So, one can win an edublog award with 100 something votes? Goodness sakes? Are that few people voting or are there just too many categories and too many nominees in each? I don't know.
I responded to Kristen's reflection that social media is overrated with this comment.
"It is also a matter of taking the time to self promote! I know for me, in the past, I've sent out tons of emails and messages on facebook - asking people to vote. We sent messages through our Nings and through every vehicle we could. This year with a looming book deadline, I had to ask myself if it was something I had time to do. I didn't. In retrospect, maybe I should have but really - if that is what it takes to win an award. I don't know - I guess the crunchies are important and that works the same way although I'm so tired of hootsuite reminding me to vote in that doggone award! So, I would say it is a function of PERSONAL connections and also a PERSONAL desire and willingness to put oneself out there and say "Hey I want to win, please vote for me." It is tough - when you do that you get a backlash but when you win an award - you win and no one really asks how you got it. So, I guess it is just what we have to live with for now. Thank you for some great reflections and for putting yourself out there. Good luck and congratulations."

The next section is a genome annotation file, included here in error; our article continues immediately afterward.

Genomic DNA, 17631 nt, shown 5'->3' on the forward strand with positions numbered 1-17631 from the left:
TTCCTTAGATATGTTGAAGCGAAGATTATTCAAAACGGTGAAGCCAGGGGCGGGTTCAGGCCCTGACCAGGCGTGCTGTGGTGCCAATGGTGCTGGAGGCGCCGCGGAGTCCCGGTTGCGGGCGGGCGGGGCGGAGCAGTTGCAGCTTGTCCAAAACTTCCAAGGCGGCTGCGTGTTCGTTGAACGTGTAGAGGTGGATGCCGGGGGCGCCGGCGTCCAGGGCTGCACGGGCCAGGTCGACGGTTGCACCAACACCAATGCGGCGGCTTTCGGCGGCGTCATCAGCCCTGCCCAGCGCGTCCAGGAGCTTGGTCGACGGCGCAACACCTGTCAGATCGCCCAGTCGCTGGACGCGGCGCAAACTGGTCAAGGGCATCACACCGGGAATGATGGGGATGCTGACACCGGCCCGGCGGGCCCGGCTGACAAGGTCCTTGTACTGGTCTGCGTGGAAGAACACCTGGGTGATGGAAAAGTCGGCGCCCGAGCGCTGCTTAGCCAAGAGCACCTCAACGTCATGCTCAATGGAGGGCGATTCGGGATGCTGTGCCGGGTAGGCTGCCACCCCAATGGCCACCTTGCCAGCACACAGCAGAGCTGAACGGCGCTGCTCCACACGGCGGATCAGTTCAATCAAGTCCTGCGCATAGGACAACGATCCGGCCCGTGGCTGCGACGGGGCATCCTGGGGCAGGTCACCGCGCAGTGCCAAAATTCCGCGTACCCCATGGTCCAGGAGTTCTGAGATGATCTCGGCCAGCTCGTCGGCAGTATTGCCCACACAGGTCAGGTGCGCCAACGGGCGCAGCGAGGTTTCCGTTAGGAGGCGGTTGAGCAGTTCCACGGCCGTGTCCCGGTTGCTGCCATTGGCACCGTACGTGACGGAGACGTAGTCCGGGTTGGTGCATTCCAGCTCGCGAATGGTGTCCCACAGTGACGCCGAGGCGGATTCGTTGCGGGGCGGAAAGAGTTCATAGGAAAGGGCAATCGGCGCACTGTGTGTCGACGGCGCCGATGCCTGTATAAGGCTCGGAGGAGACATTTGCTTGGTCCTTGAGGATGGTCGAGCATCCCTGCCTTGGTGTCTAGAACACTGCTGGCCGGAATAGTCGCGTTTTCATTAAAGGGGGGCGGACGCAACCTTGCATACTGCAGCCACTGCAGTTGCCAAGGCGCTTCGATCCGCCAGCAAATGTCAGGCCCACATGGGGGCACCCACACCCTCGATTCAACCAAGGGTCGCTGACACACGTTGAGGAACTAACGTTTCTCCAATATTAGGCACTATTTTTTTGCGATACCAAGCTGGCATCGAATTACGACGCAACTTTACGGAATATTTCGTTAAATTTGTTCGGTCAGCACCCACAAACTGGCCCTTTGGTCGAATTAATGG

That pretty much sums up my thoughts this year. We didn't put out these awards through our very active flat classroom groups or anything. December was just too stressful to run a campaign. This, however, is just the nature of the beast - like it or not social media, voting, type campaigns and awards are the nature of "the beast ' and we have to make time to run the campaigns if we want to thrive in the space.
Wonderful Blog post that you should share from the Tempered Radical, Bill Ferriter. It is about how one tweet from Karl Fisch to work with Kiva to help loan money to those who can create a business in another part of the world led his class to create a Kiva Club and how that one tweet went on to change the world.
I would add this -- one tweet cannot change the world but it can be the spark to ignite an inferno of positive change! Great post.
Listened on Saturday morning to This week in Tech talk about the new Google Chrome laptop. Some things they said:
1) Difficult to get to the local hard drive -- just supposed to be a temporary "shelf" - this from one who was taking screeenshots. 2) Another had problem using it with his mifi card. 3) A third didn't like the absence of some buttons.
It is supposed to be a cloud device and has apps on it. Mixed reviews from the panelists. Doubt I'll get to test it, but it will be interesting to see what happens with the device. The question I have in rural america is that if this device can only be used in the cloud - what happens when you have a clear sky? (No internet) and NO ACCESS?
Bandwidth snobbery is easy for people who live in areas with consistent cell coverage and wifi everywhere but that isn't the reality of most of us in the real world.